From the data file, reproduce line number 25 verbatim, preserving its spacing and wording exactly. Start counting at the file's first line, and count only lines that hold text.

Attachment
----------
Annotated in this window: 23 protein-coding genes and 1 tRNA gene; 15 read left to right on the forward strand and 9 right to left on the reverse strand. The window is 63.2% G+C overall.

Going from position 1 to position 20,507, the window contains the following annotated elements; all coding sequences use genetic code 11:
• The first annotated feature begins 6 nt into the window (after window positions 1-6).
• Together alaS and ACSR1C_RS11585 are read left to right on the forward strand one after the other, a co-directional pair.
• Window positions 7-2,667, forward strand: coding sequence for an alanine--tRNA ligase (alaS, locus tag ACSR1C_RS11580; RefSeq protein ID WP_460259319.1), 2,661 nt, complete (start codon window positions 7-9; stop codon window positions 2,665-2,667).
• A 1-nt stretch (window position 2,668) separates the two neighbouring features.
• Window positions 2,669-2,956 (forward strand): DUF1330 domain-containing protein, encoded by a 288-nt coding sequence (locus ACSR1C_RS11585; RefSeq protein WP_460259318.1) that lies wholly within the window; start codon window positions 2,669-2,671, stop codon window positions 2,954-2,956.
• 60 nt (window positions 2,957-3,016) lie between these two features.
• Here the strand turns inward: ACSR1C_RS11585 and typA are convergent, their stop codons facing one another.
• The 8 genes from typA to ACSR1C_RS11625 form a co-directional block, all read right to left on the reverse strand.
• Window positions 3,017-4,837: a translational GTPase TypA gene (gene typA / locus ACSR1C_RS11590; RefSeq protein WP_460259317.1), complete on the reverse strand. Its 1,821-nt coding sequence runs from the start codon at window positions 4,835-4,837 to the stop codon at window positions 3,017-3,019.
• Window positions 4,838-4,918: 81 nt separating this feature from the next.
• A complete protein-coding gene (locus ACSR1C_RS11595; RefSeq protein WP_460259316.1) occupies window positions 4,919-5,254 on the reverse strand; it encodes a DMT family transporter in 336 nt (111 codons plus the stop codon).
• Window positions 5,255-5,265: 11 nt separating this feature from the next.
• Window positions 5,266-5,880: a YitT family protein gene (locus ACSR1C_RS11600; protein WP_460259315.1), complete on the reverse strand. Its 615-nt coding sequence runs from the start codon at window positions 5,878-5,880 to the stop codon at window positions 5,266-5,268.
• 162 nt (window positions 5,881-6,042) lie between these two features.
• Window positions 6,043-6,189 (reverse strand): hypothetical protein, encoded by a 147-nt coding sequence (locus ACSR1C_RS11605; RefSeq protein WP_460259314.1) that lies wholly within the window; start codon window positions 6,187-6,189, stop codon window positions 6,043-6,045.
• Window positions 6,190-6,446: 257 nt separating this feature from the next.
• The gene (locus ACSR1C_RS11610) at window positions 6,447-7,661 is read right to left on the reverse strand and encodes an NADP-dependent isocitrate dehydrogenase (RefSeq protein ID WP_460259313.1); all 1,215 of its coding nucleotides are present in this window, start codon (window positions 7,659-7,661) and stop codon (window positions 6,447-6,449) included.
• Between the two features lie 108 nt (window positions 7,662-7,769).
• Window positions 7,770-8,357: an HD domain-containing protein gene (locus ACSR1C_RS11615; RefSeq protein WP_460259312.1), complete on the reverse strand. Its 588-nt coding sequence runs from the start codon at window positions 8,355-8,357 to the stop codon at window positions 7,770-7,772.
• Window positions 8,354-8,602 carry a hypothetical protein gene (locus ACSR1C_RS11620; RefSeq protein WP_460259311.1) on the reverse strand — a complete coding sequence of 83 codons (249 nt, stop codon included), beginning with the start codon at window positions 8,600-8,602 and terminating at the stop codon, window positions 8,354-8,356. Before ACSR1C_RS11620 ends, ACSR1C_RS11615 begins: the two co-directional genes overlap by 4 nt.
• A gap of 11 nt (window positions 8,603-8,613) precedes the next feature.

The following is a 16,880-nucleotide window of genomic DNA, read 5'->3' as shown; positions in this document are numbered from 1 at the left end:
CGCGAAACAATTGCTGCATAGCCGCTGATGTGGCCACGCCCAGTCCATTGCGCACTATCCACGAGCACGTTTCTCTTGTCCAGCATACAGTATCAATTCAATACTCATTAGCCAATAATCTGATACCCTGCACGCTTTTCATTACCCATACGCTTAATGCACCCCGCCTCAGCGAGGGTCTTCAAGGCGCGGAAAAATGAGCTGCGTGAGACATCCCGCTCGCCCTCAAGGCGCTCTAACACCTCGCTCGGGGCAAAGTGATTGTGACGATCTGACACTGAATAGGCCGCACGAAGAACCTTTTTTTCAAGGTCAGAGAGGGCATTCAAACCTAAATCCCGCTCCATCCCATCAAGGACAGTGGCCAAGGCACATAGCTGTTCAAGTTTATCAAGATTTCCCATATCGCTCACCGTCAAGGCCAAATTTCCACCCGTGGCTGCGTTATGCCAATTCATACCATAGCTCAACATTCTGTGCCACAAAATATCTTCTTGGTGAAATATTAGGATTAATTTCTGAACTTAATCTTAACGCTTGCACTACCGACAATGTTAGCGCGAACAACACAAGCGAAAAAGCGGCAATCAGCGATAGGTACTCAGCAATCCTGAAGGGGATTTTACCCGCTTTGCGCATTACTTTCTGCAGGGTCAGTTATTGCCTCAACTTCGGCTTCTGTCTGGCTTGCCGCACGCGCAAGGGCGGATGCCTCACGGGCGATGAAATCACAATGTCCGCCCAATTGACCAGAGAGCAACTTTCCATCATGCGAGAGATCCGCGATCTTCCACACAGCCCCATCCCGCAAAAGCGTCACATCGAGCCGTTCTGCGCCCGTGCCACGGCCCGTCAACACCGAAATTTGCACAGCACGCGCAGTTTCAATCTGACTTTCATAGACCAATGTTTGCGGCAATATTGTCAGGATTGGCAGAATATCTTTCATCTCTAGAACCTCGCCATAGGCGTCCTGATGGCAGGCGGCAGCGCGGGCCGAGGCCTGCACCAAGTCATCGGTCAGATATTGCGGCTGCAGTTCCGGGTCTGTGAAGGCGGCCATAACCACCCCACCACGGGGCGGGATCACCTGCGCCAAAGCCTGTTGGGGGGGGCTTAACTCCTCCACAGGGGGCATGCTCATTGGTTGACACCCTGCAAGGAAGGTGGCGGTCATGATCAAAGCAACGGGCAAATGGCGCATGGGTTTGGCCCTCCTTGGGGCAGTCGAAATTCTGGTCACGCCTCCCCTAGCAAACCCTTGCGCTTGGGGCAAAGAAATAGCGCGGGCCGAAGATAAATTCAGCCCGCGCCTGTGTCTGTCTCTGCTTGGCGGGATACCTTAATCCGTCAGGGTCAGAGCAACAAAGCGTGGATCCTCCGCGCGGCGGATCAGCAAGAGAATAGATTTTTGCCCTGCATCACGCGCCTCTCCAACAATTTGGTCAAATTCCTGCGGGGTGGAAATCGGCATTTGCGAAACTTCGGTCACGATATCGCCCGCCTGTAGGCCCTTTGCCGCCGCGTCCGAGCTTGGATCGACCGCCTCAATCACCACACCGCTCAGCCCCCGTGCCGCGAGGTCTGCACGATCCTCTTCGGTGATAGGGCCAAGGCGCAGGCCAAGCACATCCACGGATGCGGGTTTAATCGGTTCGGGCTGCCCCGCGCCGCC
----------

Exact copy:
CGCGAAACAATTGCTGCATAGCCGCTGATGTGGCCACGCCCAGTCCATTGCGCACTATCCACGAGCACGTTTCTCTTGTCCAGCATACAGTATCAATTCAATACTCATTAGCCAATAATCTGATACCCTGCACGCTTTTCATTACCCATACGCTTAATGCACCCCGCCTCAGCGAGGGTCTTCAAGGCGCGGAAAAATGAGCTGCGTGAGACATCCCGCTCGCCCTCAAGGCGCTCTAACACCTCGCTCGGGGCAAAGTGATTGTGACGATCTGACACTGAATAGGCCGCACGAAGAACCTTTTTTTCAAGGTCAGAGAGGGCATTCAAACCTAAATCCCGCTCCATCCCATCAAGGACAGTGGCCAAGGCACATAGCTGTTCAAGTTTATCAAGATTTCCCATATCGCTCACCGTCAAGGCCAAATTTCCACCCGTGGCTGCGTTATGCCAATTCATACCATAGCTCAACATTCTGTGCCACAAAATATCTTCTTGGTGAAATATTAGGATTAATTTCTGAACTTAATCTTAACGCTTGCACTACCGACAATGTTAGCGCGAACAACACAAGCGAAAAAGCGGCAATCAGCGATAGGTACTCAGCAATCCTGAAGGGGATTTTACCCGCTTTGCGCATTACTTTCTGCAGGGTCAGTTATTGCCTCAACTTCGGCTTCTGTCTGGCTTGCCGCACGCGCAAGGGCGGATGCCTCACGGGCGATGAAATCACAATGTCCGCCCAATTGACCAGAGAGCAACTTTCCATCATGCGAGAGATCCGCGATCTTCCACACAGCCCCATCCCGCAAAAGCGTCACATCGAGCCGTTCTGCGCCCGTGCCACGGCCCGTCAACACCGAAATTTGCACAGCACGCGCAGTTTCAATCTGACTTTCATAGACCAATGTTTGCGGCAATATTGTCAGGATTGGCAGAATATCTTTCATCTCTAGAACCTCGCCATAGGCGTCCTGATGGCAGGCGGCAGCGCGGGCCGAGGCCTGCACCAAGTCATCGGTCAGATATTGCGGCTGCAGTTCCGGGTCTGTGAAGGCGGCCATAACCACCCCACCACGGGGCGGGATCACCTGCGCCAAAGCCTGTTGGGGGGGGCTTAACTCCTCCACAGGGGGCATGCTCATTGGTTGACACCCTGCAAGGAAGGTGGCGGTCATGATCAAAGCAACGGGCAAATGGCGCATGGGTTTGGCCCTCCTTGGGGCAGTCGAAATTCTGGTCACGCCTCCCCTAGCAAACCCTTGCGCTTGGGGCAAAGAAATAGCGCGGGCCGAAGATAAATTCAGCCCGCGCCTGTGTCTGTCTCTGCTTGGCGGGATACCTTAATCCGTCAGGGTCAGAGCAACAAAGCGTGGATCCTCCGCGCGGCGGATCAGCAAGAGAATAGATTTTTGCCCTGCATCACGCGCCTCTCCAACAATTTGGTCAAATTCCTGCGGGGTGGAAATCGGCATTTGCGAAACTTCGGTCACGATATCGCCCGCCTGTAGGCCCTTTGCCGCCGCGTCCGAGCTTGGATCGACCGCCTCAATCACCACACCGCTCAGCCCCCGTGCCGCGAGGTCTGCACGATCCTCTTCGGTGATAGGGCCAAGGCGCAGGCCAAGCACATCCACGGATGCGGGTTTAATCGGTTCGGGCTGCCCCGCGCCGCC